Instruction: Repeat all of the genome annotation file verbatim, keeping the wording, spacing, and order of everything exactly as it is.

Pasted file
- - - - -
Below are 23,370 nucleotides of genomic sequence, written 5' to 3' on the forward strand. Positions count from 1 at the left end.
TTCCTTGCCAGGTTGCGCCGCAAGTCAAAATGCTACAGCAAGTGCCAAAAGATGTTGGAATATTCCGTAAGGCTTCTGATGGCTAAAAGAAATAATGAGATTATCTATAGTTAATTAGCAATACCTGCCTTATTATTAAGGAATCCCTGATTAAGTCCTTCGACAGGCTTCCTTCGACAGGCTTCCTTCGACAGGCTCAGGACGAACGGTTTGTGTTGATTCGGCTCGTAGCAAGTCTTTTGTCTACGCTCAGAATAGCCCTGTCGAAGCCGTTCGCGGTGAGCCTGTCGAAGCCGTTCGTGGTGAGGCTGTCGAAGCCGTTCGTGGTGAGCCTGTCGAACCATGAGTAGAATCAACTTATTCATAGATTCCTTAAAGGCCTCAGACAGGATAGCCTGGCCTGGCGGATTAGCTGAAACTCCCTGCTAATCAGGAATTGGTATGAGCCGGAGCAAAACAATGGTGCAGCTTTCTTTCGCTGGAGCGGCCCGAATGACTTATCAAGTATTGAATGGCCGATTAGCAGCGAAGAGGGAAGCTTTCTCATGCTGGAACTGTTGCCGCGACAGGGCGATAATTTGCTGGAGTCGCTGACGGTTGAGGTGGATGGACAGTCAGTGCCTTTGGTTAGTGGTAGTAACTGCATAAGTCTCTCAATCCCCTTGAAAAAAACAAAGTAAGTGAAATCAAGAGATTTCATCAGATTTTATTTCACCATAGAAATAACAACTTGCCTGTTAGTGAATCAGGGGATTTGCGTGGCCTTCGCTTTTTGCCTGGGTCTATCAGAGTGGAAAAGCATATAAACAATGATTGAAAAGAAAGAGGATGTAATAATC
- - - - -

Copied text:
Below are 23,370 nucleotides of genomic sequence, written 5' to 3' on the forward strand. Positions count from 1 at the left end.
TTCCTTGCCAGGTTGCGCCGCAAGTCAAAATGCTACAGCAAGTGCCAAAAGATGTTGGAATATTCCGTAAGGCTTCTGATGGCTAAAAGAAATAATGAGATTATCTATAGTTAATTAGCAATACCTGCCTTATTATTAAGGAATCCCTGATTAAGTCCTTCGACAGGCTTCCTTCGACAGGCTTCCTTCGACAGGCTCAGGACGAACGGTTTGTGTTGATTCGGCTCGTAGCAAGTCTTTTGTCTACGCTCAGAATAGCCCTGTCGAAGCCGTTCGCGGTGAGCCTGTCGAAGCCGTTCGTGGTGAGGCTGTCGAAGCCGTTCGTGGTGAGCCTGTCGAACCATGAGTAGAATCAACTTATTCATAGATTCCTTAAAGGCCTCAGACAGGATAGCCTGGCCTGGCGGATTAGCTGAAACTCCCTGCTAATCAGGAATTGGTATGAGCCGGAGCAAAACAATGGTGCAGCTTTCTTTCGCTGGAGCGGCCCGAATGACTTATCAAGTATTGAATGGCCGATTAGCAGCGAAGAGGGAAGCTTTCTCATGCTGGAACTGTTGCCGCGACAGGGCGATAATTTGCTGGAGTCGCTGACGGTTGAGGTGGATGGACAGTCAGTGCCTTTGGTTAGTGGTAGTAACTGCATAAGTCTCTCAATCCCCTTGAAAAAAACAAAGTAAGTGAAATCAAGAGATTTCATCAGATTTTATTTCACCATAGAAATAACAACTTGCCTGTTAGTGAATCAGGGGATTTGCGTGGCCTTCGCTTTTTGCCTGGGTCTATCAGAGTGGAAAAGCATATAAACAATGATTGAAAAGAAAGAGGATGTAATAATC